High school baseball is really, really popular in Japan. It’s not just that lots of boys play it, although that’s certainly true; the annual national competitions are televised live, and are often the main news items while they are happening. There are two, one in spring and one in summer, and the summer one is, I believe, the main one. This year’s has just finished.

The competitions are held at Koshien (甲子園), a place near Osaka. One team represents each prefecture, so before the main contest there are competitions in each prefecture to choose the team that will go to Koshien. Just going is a difficult goal for many high schools.

There are a number of private high schools, and a few state ones, with famous baseball clubs. They recruit from all over the country, with baseball scholarships, to build the strongest team possible. Indeed, a couple of months ago some of them got in trouble for being a bit too enthusiastic, and breaking the rules limiting what they are allowed to do. It’s very competitive, and one of these schools nearly always wins. Naturally, as they draw from across the country, they are mostly located in the major metropolitan areas. Waseda High School, in Tokyo, is one such, and they won last year.

This has led to popular manga featuring the tournament. The plot is as follows. A completely ordinary state high school somewhere out in the sticks (Tohoku, Shikoku, Kyushu) puts a baseball team together under difficult conditions (no proper club house, for example), and wins its way to Koshien. At the main tournament, they have to fight hard through all the rounds, but make it to the final. In the final, against a very strong school, they go three points behind. In the bottom of the ninth innings, the main character hits a home run with all the bases loaded, gaining them four points at once and meaning that they win Koshien.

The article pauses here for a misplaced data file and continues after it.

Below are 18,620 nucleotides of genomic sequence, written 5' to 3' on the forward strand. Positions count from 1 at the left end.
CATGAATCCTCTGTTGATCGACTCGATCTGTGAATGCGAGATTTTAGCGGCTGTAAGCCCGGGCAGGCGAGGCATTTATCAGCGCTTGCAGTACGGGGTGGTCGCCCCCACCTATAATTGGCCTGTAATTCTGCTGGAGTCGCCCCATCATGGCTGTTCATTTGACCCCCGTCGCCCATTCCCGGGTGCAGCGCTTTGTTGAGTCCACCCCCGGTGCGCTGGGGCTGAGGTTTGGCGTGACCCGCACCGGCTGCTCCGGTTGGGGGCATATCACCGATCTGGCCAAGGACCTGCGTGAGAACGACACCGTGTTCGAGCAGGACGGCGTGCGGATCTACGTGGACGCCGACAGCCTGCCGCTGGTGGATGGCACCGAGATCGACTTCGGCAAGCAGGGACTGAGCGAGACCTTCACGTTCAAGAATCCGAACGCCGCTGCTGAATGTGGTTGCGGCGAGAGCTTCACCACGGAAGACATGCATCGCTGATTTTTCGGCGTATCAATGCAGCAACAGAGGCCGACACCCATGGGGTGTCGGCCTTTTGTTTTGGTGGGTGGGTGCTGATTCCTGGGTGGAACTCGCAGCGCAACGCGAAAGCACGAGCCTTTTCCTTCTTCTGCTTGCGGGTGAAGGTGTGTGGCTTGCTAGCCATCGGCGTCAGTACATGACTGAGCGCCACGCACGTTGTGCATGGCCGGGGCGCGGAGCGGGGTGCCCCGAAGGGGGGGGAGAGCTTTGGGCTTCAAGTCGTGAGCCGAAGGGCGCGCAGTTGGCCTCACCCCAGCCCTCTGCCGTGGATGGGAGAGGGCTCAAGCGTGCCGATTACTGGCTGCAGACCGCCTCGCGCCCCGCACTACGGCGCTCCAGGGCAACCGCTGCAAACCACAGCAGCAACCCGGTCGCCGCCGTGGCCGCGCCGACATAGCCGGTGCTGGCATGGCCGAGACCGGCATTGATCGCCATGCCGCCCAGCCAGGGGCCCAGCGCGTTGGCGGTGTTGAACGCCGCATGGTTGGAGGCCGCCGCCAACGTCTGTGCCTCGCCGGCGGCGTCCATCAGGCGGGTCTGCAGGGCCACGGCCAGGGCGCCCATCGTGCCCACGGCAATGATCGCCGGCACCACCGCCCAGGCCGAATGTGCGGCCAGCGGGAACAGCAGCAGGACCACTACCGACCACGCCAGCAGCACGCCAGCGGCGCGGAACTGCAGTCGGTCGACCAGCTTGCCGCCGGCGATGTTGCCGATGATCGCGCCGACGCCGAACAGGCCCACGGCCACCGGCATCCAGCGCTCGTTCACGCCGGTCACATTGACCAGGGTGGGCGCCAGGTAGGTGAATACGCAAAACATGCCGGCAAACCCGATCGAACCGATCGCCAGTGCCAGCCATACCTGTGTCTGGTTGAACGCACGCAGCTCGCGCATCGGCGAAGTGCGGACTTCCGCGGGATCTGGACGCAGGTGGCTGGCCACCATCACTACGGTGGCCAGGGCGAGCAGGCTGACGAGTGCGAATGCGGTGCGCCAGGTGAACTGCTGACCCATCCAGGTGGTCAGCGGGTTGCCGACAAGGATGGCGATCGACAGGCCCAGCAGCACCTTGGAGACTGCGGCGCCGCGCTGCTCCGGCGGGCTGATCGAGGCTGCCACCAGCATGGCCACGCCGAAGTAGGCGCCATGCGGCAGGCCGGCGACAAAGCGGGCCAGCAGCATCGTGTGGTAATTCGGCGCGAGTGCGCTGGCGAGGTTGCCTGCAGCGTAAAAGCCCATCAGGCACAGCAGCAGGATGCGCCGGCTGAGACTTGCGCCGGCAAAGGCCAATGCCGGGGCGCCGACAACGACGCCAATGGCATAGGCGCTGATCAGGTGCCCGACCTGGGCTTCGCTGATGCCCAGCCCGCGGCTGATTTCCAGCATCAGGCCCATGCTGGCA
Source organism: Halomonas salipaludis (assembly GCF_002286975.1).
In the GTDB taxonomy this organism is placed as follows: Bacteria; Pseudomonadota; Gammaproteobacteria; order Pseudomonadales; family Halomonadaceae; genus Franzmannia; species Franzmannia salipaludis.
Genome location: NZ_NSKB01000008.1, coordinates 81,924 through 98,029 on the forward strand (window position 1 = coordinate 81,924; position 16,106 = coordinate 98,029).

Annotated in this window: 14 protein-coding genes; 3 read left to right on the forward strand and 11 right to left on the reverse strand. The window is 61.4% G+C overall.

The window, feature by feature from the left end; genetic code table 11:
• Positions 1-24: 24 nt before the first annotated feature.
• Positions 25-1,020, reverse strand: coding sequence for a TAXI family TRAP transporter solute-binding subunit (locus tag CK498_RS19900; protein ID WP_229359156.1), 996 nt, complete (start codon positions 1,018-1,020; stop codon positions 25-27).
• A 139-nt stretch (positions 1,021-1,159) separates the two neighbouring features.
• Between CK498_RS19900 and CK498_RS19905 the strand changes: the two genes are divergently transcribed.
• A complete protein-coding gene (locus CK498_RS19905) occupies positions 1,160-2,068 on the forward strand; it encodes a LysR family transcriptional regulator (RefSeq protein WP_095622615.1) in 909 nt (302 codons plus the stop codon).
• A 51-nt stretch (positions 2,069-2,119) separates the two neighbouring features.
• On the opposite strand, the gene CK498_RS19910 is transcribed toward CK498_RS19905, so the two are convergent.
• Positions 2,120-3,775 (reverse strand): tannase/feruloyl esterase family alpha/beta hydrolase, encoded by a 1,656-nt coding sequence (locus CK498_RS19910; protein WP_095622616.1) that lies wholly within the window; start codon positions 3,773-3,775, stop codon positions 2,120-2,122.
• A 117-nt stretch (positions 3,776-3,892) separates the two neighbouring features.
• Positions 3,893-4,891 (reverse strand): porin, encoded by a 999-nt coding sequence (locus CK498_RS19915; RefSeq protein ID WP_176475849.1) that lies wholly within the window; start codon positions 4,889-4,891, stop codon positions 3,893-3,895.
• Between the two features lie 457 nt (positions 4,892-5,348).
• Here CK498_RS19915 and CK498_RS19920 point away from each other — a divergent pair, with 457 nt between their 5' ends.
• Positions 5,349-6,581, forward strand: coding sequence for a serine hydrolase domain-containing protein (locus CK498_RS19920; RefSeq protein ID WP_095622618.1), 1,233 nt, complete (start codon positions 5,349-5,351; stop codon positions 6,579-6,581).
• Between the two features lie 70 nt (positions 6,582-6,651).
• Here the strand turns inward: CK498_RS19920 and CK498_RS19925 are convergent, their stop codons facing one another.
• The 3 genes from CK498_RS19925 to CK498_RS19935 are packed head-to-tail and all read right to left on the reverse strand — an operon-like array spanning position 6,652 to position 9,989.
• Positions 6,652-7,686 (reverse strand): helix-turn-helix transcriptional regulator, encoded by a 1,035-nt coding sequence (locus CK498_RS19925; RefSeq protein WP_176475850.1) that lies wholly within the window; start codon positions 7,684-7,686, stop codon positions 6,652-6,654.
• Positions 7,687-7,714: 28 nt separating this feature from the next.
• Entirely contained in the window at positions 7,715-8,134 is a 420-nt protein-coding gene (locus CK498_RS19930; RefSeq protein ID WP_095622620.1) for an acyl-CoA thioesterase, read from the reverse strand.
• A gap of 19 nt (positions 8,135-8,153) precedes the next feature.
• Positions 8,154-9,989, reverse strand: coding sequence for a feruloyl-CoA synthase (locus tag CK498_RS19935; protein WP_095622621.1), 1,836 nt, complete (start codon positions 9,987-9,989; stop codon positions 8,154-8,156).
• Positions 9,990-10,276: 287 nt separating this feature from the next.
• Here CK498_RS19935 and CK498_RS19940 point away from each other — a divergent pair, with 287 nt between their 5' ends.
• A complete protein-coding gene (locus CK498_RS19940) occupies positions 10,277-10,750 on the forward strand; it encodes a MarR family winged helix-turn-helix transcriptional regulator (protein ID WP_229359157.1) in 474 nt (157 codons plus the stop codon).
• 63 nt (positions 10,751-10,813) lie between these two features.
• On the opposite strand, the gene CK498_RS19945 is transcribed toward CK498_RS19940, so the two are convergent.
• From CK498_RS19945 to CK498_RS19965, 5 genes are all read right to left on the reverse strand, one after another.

This year, North Saga High School, a perfectly ordinary state high school from northern Kyushu, where the baseball club uses a shipping container as a storeroom, won Koshien after being three points behind in the final. In the bottom of the eighth innings, one player hit a home run with the bases loaded, so they won when they got the other team out for nothing in ninth.

As you might expect, such a storybook ending made the news in a big way.






3 responses to “Koshien”

  1. Sheila avatar

    Neat story. I think I understood the gist of it or , thinking ’rounders’ instead of baseball. Is an understanding of the rudiments of baseball as necessary for social life in Japan as a vague understanding of cricketing and soccer terminology is over here?

  2. Sheila avatar

    P.S. sorry about bad typing. My PC is so sluggish these days that I am typing several seconds ahead of what it is painting up, which makes on-screen editing almost impossible.

  3. David Chart avatar
    David Chart

    Yes, some knowledge of baseball seems pretty essential. Fortunately, I manage to get by on the basis of “kind of like rounders” most of the time. I’m slowly picking things up, though, by osmosis.

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